Bumblebees help pollinate small fruits such as blueberry, black currant, and raspberry. However, these pollinators might be the best bet for crops like eggplant, kiwi, and tomato.

Although these bees will consume honey in their beehives, you can offer added package nectar for their survival in your greenhouse. This is because it will also be a closed environment for them, just like the plants.

However, refrain from spraying insecticides or pesticides if you use bees for greenhouse pollination.

5. Get ‘Garden Bees’ For Tiny Flowers

The alfalfa leafcutter or the ‘Garden Bee’ will come in handy for pollinating tiny flowers that bumblebees can’t due to their large size. The garden bees’ small size suits the tiny blossoms in your greenhouse garden.

These non-aggressive and gentle creatures can be your ideal pollination partner. But you may have to bid farewell to the leaves. Garden bees are ‘leafcutters,’ which means they feed on leaves. Another fact is that you will find them mainly in summer.

However, alfalfa leaf-cutters are perfect pollinators for squash, melons, and cucumbers.

6. Invite Natural Pollinators Inside The Greenhouse

You must recognize the way of inviting natural pollinators inside your greenhouse. First, keep a door open during the daytime. It will allow pollinators to hover inside and the breeze to move your plants around.

Moreover, you can place colorful flowering plants in pots on each side of the door to captivate butterflies, bees, and other pollinators of nature. Another great way to attract pollinators to your greenhouse is by keeping a mixture of food crops and flowers.

Also Read: Where to Put a Greenhouse? 10 Tips on Choosing the Best Spot for Greenhouse

Pollination: Some Facts to Know

Pollination - Some Facts to Know

Pollination is the process by which pollen from a plant’s anthers transfer to the stigma of another plant, causing fertilization and seed production. Generally, wind, birds, and animals help transfer these pollen between plants and flowers.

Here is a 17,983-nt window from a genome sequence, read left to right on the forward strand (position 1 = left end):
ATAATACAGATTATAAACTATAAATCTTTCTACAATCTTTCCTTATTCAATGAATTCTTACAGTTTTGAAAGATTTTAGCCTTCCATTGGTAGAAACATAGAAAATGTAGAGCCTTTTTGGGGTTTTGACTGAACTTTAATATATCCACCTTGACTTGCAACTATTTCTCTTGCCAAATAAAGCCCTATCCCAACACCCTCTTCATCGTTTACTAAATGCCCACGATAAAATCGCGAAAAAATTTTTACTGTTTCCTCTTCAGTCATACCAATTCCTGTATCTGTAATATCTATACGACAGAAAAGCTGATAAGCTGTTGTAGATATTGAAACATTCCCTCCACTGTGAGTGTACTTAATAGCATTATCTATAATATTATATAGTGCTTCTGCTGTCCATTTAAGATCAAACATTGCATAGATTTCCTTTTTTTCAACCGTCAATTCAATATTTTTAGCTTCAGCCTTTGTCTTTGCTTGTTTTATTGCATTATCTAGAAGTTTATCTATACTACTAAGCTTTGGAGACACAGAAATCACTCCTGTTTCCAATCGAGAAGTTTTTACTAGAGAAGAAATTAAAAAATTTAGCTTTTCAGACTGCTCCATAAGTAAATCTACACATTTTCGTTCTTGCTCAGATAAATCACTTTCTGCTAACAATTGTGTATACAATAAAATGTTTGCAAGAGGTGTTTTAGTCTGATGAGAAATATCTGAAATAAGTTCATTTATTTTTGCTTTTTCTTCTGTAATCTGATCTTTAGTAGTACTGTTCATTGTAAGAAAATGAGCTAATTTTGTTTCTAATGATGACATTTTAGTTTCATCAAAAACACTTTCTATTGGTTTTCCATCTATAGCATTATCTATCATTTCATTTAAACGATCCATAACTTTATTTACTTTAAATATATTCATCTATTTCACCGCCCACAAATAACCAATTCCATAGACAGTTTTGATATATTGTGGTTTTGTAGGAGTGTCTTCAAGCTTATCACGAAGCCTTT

So pollination is very important for flowering plants for producing fruits and seeds, thereby maintaining life on earth. However, some crops, such as leafy greens, cabbage, onion, and potato, don’t need pollination to produce new plants.

Many common lawn plants can self-pollinate and are easier for greenhouse gardening—for example, eggplants, apricots, peaches, currants, grapes, peas, and barley.

On the other hand, plants like tomatoes and mango need pollination to produce fruits and seeds. Now:

A greenhouse produces a microclimate (controlled condition) that helps to grow the plants inside at any time of the year, protecting them from all environmental challenges. But while a greenhouse is made of glass, it acts as a barrier that stops natural pollination from occurring.

Eventually, the healthy flowers of your plants can fall off without producing fruits and seeds, and it can be frustrating to see. So you have to do something to encourage the natural fertilization process in your greenhouse plants.

Things to Consider When Pollinating Greenhouse Plants

Things to Consider When Pollinating Greenhouse Plants

Greenhouses are equipped with fans to circulate air to keep plants dry. However, they don’t encourage the pollination of flowers naturally. Pollen grains get released only under perfect humidity and temperature. This means pollination will take place only under the right environmental conditions.

Pollen grains stick together, forming clumps if the humidity level is high within the greenhouse, which hinders pollen dispersal perfectly. On the other hand, plants usually stop discharging pollen grains in too-low and too-high temperatures.

So, how to tackle it? You can try to dry your plants before pollinating them. Apart from that, research the appropriate temperature range of pollen release and set the temperature inside your greenhouse accordingly.

Final Thoughts

Greenhouses offer many perks for plant growth throughout the year. Every plant follows a different way to pollinate and produce new plants. While some plants can self-pollinate, others depend on natural pollinators for cross-pollination.

But their glass-based structures prohibit pollination. However, pollination is necessary for your plant’s growth and production. So you can opt for the ways mentioned above to encourage pollination in your greenhouse.

It will help you maintain and prolong your plants’ life, health, production, and beauty.